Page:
Part 1 by Jason Ballamy

I had two Root and Vandervoort hit and miss engines (one vertical and one horizontal) which needed carts to finish them off. This is how they were made.

Starting off with the horizontal I was given a couple of photos of the desired type of cart, possibly a bit large for this engine which mostly just came on skids or, occasionally, a two wheeled barrow type cart.  So something was drawn up to suit wheels that could be made from available tube sizes and allow a decent amount of steering lock before the front wheels hit the rails. I also had to incorporate the fuel tank which is housed in the wooden frame.

This pic shows the rear axle brackets on the full size cart.

Not being the type to waste time fondling castings a couple of bits of bar that had been cut out of a crankshaft and a piece of angle iron were cut roughly to length.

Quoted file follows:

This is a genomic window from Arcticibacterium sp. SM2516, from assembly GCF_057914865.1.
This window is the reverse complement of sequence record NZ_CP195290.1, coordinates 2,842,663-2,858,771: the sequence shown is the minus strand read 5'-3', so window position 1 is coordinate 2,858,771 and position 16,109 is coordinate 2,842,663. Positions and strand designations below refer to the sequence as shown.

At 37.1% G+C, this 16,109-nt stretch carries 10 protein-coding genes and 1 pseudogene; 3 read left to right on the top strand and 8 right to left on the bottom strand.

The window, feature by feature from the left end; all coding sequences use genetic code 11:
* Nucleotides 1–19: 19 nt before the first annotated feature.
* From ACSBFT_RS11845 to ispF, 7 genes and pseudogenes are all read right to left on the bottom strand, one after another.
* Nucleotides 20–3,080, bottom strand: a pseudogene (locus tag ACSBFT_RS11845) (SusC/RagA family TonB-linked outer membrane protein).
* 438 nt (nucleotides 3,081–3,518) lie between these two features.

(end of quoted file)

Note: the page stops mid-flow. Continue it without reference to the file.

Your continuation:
The bar was milled down to a rectangular section then held in the 4-jaw to drill through 3/8" and turn a taper along part of its length. The angle had one leg reduced to 3/4" internal and a recess milled to locate the bar. Also a small web was cut and filed up from some 1/8" offcuts and shallow locating grooves milled for that, too.

After silver soldering the bits together they were cleaned up and the corners eased to make them look like cast items.

This is the front bolster that needed to be copied.

It was made mostly from 1/8" flat bar with locating grooves as before which kept everything square while it was soldered. The pivot fork was turned and milled from some 2" bar, there is a matching 2" disc under the bolster for this to bear against.

I did not take many photos of the axle being made but it is basically a 9/16" rod reduced to 3/8" at each end for the wheels, a short section then reduced to 1/2" which the lobe shaped brackets fit to and a milled and turned central block that was slid along the axle before it was all soldered together. The pivot hole was then drilled through both parts.

The handle was bent up from 2ft of 3/16" steel bar.

The front end assembled.

Part two next week. -

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